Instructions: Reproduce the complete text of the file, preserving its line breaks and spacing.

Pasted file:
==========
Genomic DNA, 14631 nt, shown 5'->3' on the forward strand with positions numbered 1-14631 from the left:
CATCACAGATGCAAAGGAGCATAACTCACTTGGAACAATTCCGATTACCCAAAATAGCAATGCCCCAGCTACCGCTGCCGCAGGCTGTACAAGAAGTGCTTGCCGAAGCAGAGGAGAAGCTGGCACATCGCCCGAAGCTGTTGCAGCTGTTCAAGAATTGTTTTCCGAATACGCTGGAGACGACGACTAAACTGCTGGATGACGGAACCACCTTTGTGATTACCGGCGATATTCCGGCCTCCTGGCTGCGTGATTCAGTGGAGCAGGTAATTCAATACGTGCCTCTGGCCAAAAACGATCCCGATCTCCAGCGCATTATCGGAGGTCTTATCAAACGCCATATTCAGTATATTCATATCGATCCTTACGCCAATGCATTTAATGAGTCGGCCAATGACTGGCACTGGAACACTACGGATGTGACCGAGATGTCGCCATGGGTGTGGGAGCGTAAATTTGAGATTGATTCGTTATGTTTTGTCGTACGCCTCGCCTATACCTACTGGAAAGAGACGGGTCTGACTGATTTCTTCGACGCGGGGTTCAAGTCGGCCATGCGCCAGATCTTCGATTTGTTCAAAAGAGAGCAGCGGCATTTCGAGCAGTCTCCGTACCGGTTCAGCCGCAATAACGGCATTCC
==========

Genomic DNA, 14631 nt, shown 5'->3' on the forward strand with positions numbered 1-14631 from the left:
CATCACAGATGCAAAGGAGCATAACTCACTTGGAACAATTCCGATTACCCAAAATAGCAATGCCCCAGCTACCGCTGCCGCAGGCTGTACAAGAAGTGCTTGCCGAAGCAGAGGAGAAGCTGGCACATCGCCCGAAGCTGTTGCAGCTGTTCAAGAATTGTTTTCCGAATACGCTGGAGACGACGACTAAACTGCTGGATGACGGAACCACCTTTGTGATTACCGGCGATATTCCGGCCTCCTGGCTGCGTGATTCAGTGGAGCAGGTAATTCAATACGTGCCTCTGGCCAAAAACGATCCCGATCTCCAGCGCATTATCGGAGGTCTTATCAAACGCCATATTCAGTATATTCATATCGATCCTTACGCCAATGCATTTAATGAGTCGGCCAATGACTGGCACTGGAACACTACGGATGTGACCGAGATGTCGCCATGGGTGTGGGAGCGTAAATTTGAGATTGATTCGTTATGTTTTGTCGTACGCCTCGCCTATACCTACTGGAAAGAGACGGGTCTGACTGATTTCTTCGACGCGGGGTTCAAGTCGGCCATGCGCCAGATCTTCGATTTGTTCAAAAGAGAGCAGCGGCATTTCGAGCAGTCTCCGTACCGGTTCAGCCGCAATAACGGCATTCC